AUTHOR

OBGOLF

11 April 2019

New Kid on the Block Alexander Victor Schauffele

In January, a new name popped up amongst the World’s Top 10 players. Twenty-five-year-old Alexander Victor Schauffele, known as Xander Schauffele, made the big climb from the 352nd position in June 2017 to 7th in January 2019. 

For the past two years, Xander Schauffele has set his expectations sky-high. After earning his PGA Tour card at the end of 2016, Schauffele (pronounced: SHA-fa-lee) finished his 2017 season debut with two wins and claimed the rookie-of-the-year award. After claiming another title at the World Golf Championships last year, Schauffele added the Sentry Tournament of Champions title to his growing list of accomplishments in January and became No. 7 in the World rankings.
 
Schauffele first made the public sit up and take notice at the 2017 US Open at Erin Hills. A sectional qualifier out of Memphis, Schauffele opened with a 66 in the first round and finished T5 in the final round. With the media wondering who he was, Schauffele somehow still managed to remain out of the spotlight until he ascended into the Top 10 this January.

We’re taking a look at the backstory of the newest member of the golfing elite:

What was Schauffele’s journey from junior to professional like?
Compared to Jordan Spieth and Justin Thomas who were stars in the American Junior Golf Association, Schauffele was a little known player. He only took part in local events in Southern California. During his college years, Schauffele played for Long Beach State for a year before transferring to San Diego State where he won three times and became an All-American in his senior season. After graduating in 2015, Schauffele turned pro and earned himself two sponsor exemptions on the Web.com Tour in his first year as a pro in 2016. A year later, he earned his PGA Tour card.

What nationality is Schauffele? 
Schauffele was born and raised in San Diego in California but along with his American nationality he also bears three other legal nationalities: German and French from his father’s side and Taiwanese from his mother.

Who is Schauffele’s father?
Schauffele’s father Stefan was an Olympic hopeful for Germany in the decathlon before a head-on car accident with a drunk driver ended his dreams. Stefan was given a recommendation by his doctors to play golf and quickly became obsessed with the game. He began working at an academy in San Diego after moving to the US in 1988. Stefan introduced golf to Xander, giving him his first set of real clubs at nine and taking him to the golf course. Stefan is the only swing coach Xander has ever had.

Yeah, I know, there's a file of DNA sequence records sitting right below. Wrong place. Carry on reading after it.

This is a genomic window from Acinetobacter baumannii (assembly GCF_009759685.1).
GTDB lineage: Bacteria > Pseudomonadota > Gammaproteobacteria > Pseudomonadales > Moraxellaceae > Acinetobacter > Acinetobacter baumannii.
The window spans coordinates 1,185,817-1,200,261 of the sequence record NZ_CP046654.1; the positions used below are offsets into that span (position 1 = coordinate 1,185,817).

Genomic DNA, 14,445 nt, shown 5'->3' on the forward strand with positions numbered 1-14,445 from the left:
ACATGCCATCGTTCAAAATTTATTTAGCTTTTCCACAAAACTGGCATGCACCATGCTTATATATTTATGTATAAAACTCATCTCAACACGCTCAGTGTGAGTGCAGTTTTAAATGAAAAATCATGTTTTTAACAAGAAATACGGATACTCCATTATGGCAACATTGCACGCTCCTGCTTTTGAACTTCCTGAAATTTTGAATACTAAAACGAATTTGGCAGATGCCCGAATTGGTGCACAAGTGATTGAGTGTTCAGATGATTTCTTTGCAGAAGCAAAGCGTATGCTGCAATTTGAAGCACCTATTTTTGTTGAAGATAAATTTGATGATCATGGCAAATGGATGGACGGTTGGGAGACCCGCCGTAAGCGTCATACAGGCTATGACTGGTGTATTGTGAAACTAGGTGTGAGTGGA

Before becoming serious about golf, Schauffele was also a keen football player. Why did he end up playing golf over football?
Schauffele quit soccer after his coach failed to move him from defensive midfield to offense at age 12. His father, Stefan, admitted that Schauffele was a very talented player, a natural two footer, and that he had it in his genes as two of Schauffele's great-grandfathers (Johann and Richard) played in the Premier League. “He would’ve been a good soccer player,” Stefan said, as quoted by Golf Digest. “He’s got the butt and the thighs.”

Despite his impressive resume, Schauffele still doesn’t consider himself a star on Tour. Does he mind that he’s not captured much of the limelight? 
“I don’t really care because I’ve never gotten a whole lot of attention,” Schauffele said, as quoted by Golf Channel. “I’ve always been the underdog and underdogs don’t really care for attention.”

What’s Schauffele’s main goal this year?
Schauffele thinks that he still needs to develop more consistency and wants to win some marquee tournaments. For him, it’s not enough to show up and win every now and then. “It’s all about contending more frequently and at the right time, in big tournaments,” Schauffele said. “And I haven’t contended enough in my career.”

What do other players think about Schauffele?
Tony Finau, Schauffele’s closest friend on Tour, has seen Schauffele’s hunger for consistency firsthand. “Someone at that age, you have success early and you can win a golf tournament and you can be content with how good you are,” Finau said. “Hitting balls next to him, you can tell his mind’s in the right place. He wants to get better and he’s hungry to compete at a high level often. … You can’t really teach that.”

Meanwhile, Jon Rahm, who recently bumped Schauffele back to seventh in the world rankings, doesn’t think that Schauffele is an underdog. “He feels like he's the underdog? Well, compared to who?” Rahm said. “I don't consider him an underdog, definitely not.”

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